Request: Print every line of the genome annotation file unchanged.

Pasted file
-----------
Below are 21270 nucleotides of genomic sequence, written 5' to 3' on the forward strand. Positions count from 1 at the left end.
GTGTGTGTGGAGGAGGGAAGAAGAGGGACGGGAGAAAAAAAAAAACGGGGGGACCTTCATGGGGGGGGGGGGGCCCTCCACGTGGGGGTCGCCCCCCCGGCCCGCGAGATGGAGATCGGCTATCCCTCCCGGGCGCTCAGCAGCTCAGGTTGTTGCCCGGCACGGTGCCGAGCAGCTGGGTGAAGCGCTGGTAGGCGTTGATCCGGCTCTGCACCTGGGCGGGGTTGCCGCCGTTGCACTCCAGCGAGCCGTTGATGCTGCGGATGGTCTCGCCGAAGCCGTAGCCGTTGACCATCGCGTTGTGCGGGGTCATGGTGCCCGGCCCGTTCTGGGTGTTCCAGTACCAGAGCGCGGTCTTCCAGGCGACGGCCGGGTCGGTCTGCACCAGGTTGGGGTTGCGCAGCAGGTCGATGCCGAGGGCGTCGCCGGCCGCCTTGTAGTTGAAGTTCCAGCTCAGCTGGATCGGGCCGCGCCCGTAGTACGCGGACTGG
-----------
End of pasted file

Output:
Below are 21270 nucleotides of genomic sequence, written 5' to 3' on the forward strand. Positions count from 1 at the left end.
GTGTGTGTGGAGGAGGGAAGAAGAGGGACGGGAGAAAAAAAAAAACGGGGGGACCTTCATGGGGGGGGGGGGGCCCTCCACGTGGGGGTCGCCCCCCCGGCCCGCGAGATGGAGATCGGCTATCCCTCCCGGGCGCTCAGCAGCTCAGGTTGTTGCCCGGCACGGTGCCGAGCAGCTGGGTGAAGCGCTGGTAGGCGTTGATCCGGCTCTGCACCTGGGCGGGGTTGCCGCCGTTGCACTCCAGCGAGCCGTTGATGCTGCGGATGGTCTCGCCGAAGCCGTAGCCGTTGACCATCGCGTTGTGCGGGGTCATGGTGCCCGGCCCGTTCTGGGTGTTCCAGTACCAGAGCGCGGTCTTCCAGGCGACGGCCGGGTCGGTCTGCACCAGGTTGGGGTTGCGCAGCAGGTCGATGCCGAGGGCGTCGCCGGCCGCCTTGTAGTTGAAGTTCCAGCTCAGCTGGATCGGGCCGCGCCCGTAGTACGCGGACTGG